For people who are suffering with severe pain and physical limitations as a result of ankle arthritis, there are a number of medical and surgical options that can relieve pain, stabilize the joint and provide improved mobility.
That’s the good news from a regional expert, David M. Welker, M.D., an orthopaedic surgeon who practices with the Advanced Orthopaedics and Rehabilitation (AOR) group, based in Washington, PA. Welker specializes in problems of the lower extremities and has successfully treated numerous patients over the years for arthritis, fractures and other musculoskeletal problems of the legs, knees and ankles.
One of Dr. Welker’s specialties is ankle surgery. He sees many patients with ankle arthritis, usually due to one of three causes: the normal “wear and tear” degeneration of osteoarthritis; rheumatoid or other autoimmune forms of arthritis; or post-traumatic arthritis that sometimes develops following a fracture. Each type is treated differently, but treatment may include activity modification; steroid injections; brace immobilization; anti-inflammatory medications and the use of assistive devices such as canes to reduce weight bearing and ease pain.
Welker performs both ankle fusions and ankle replacements. “Surgery is always a last resort, when conservative measures are no longer effective to maintain the person’s lifestyle. Ankle fusion and ankle replacement are options, and both procedures produce good outcomes. The decision always has to be tailored to the individual. The patient and I decide together.”
Having an ankle replacement versus ankle fusion depends on several considerations. Primary among them are age and activity level. According to Welker, if you are young, meaning age 40-50, and you lead an active, athletic lifestyle, you would be a candidate for fusion rather than replacement. An ankle fusion relieves pain and restores function, although some flexibility is sacrificed; it also has the benefit of durability, usually lasting a lifetime. An ankle fusion procedure involves removal of the surface cartilage of the joint so that the ankle bones, the tibia and talus, grow together, or fuse. Screws are placed across the joint to hold it together while the bones fuse.
Ankle replacement surgery is not nearly as common as hip or knee replacement, but it is an increasingly popular option for people who have severe ankle pain. Welker says that ankle replacement is probably the better choice if you are older, in the 60-75 age group: “Ankle replacement is best suited for those who live a less active lifestyle. They lower the demand on the new joint and are less likely to wear the joint out.”
Ankle replacement involves removing actual bone, taking off the end of the tibia and the top of the talus and replacing them with prosthetic (artificial) parts. “Ankle replacement is not new but is becoming increasingly accepted,” Welker says. “The procedure had a bad reputation for awhile, back in the 70’s, but that has changed. The quality of the prosthetic ankle joint is much improved, with better design, providing greater durability and longevity.”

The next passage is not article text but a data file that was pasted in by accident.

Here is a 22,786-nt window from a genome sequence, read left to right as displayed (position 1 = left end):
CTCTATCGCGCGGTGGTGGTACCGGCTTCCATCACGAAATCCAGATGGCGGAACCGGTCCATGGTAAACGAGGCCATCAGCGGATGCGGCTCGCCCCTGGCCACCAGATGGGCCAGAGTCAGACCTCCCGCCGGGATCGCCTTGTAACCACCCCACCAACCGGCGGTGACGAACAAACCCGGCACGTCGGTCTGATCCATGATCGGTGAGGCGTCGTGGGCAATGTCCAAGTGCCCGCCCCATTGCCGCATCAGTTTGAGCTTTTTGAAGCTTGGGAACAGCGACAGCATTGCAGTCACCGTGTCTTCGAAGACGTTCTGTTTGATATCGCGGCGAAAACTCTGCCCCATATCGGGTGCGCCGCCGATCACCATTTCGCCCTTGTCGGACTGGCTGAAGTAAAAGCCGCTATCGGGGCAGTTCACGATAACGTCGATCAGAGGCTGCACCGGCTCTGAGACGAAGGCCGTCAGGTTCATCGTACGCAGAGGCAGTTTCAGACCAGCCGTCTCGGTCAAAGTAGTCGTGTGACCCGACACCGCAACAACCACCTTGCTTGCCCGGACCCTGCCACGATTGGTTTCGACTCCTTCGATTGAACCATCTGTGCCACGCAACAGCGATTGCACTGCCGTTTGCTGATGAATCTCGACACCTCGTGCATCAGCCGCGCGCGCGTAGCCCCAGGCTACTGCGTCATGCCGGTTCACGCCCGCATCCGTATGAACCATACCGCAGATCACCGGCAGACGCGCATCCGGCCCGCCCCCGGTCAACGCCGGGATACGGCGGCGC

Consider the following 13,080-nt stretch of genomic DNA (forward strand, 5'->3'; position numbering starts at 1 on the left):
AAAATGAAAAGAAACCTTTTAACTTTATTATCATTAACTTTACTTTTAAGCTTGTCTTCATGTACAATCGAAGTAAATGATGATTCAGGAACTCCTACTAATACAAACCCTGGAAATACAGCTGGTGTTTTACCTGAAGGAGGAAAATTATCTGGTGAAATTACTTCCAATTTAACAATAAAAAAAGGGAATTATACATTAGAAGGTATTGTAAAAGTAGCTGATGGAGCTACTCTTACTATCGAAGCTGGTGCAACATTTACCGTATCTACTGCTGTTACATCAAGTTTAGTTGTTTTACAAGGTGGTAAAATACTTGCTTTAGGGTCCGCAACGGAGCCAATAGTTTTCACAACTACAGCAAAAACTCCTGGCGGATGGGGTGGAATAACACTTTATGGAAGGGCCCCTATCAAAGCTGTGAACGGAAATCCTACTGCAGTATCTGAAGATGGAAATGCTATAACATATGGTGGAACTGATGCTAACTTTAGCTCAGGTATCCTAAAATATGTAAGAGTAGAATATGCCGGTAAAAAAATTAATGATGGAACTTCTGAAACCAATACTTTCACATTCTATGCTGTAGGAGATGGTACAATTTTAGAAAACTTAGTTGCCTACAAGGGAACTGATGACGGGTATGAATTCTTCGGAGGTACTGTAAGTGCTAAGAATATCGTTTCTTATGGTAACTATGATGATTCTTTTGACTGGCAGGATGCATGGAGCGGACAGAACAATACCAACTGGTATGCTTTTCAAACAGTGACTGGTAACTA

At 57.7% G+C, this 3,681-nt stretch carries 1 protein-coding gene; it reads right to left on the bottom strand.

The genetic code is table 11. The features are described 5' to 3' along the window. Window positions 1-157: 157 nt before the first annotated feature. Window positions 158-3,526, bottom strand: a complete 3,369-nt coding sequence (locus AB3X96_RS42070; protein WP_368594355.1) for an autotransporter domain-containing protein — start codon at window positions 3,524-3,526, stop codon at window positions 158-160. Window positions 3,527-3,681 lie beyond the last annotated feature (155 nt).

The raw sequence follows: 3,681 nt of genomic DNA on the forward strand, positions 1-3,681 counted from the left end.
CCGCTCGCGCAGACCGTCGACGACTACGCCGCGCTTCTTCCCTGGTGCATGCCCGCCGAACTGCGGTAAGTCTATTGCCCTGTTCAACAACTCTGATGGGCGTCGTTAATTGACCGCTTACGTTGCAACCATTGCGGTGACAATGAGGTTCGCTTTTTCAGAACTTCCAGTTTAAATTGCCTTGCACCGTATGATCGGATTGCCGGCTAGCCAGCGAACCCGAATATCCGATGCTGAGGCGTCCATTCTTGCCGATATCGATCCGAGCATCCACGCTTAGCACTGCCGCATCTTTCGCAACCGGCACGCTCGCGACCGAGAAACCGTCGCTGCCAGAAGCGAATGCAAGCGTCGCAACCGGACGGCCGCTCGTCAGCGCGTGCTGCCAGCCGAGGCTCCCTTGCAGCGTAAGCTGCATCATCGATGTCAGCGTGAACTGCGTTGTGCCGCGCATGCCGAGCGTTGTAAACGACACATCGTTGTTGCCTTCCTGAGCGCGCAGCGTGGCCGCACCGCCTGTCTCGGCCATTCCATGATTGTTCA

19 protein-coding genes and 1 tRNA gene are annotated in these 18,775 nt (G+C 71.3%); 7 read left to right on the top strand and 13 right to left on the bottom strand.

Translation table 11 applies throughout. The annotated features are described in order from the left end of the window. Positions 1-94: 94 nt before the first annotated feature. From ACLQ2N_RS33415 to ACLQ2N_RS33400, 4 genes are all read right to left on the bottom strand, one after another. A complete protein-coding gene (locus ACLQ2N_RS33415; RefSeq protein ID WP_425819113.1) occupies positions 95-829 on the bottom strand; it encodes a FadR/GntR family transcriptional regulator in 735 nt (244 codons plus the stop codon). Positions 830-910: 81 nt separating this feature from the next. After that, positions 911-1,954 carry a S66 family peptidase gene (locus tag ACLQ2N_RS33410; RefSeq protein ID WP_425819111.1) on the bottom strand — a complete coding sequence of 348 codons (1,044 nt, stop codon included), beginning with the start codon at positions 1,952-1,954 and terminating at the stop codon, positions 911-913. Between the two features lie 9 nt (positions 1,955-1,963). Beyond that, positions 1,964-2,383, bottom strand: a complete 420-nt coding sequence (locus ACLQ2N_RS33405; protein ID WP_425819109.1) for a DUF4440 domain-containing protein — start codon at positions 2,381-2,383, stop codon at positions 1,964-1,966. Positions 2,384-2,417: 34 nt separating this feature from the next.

Ankle fusion and ankle replacement are actually opposite procedures, Welker explains. “When you do a fusion, you eradicate the ankle joint. In a replacement, you preserve the joint. Both are equally challenging for me as a surgeon. Both involve a fairly long recovery period; you can’t bear weight on the affected foot for six weeks. Physical therapy is provided to strengthen the joint, reverse muscle atrophy and improve gait.”
Welker grew up in Altoona, where he was active in school sports, and attended Juniata College and West Virginia University. He is married to Melissa, who was his junior prom date, and they have identical twin daughters, Hannah and Sarah. Welker knew he wanted to become an orthopaedic surgeon when a high school friend suffered a sports injury that required knee surgery. “I thought it would be cool to be able to help people after an injury like that,” he recalls. He is still an athlete who runs marathons and competes in triathlons.
Welker has always been sympathetic to the pain and immobility that orthopaedic injuries can create for his patients, but in May of this year, he gained firsthand knowledge of this when he suffered a ruptured Achilles tendon while playing basketball. “My injury gave me the patient’s perspective. It gave me new insights and made me more committed to helping people who are living in pain. I’ve always been eager to help those whose lives are limited by pain and loss of mobility, and I want people to know that there is no need to live in misery. You may not need surgery, but we offer other great solutions that that can ease your pain and keep you active.”
AOR’s expert, highly credentialed surgeons perform joint replacement and other elective orthopaedic procedures at Advanced Surgical Hospital (ASH), a dedicated, state-of-the-art hospital that AOR opened in Washington, PA in 2010. The entire facility is dedicated to orthopaedic specialty care and serves as a ‘one-stop shopping’ setting, where patients have access to all the services that they need under one roof. AOR is based in Washington but also has offices in the South Hills, Mon Valley and Greene County.
To learn more about ankle fusion surgery or joint replacement, about AOR or Advanced Surgical Hospital, visit www.advancedorthopaedics.net.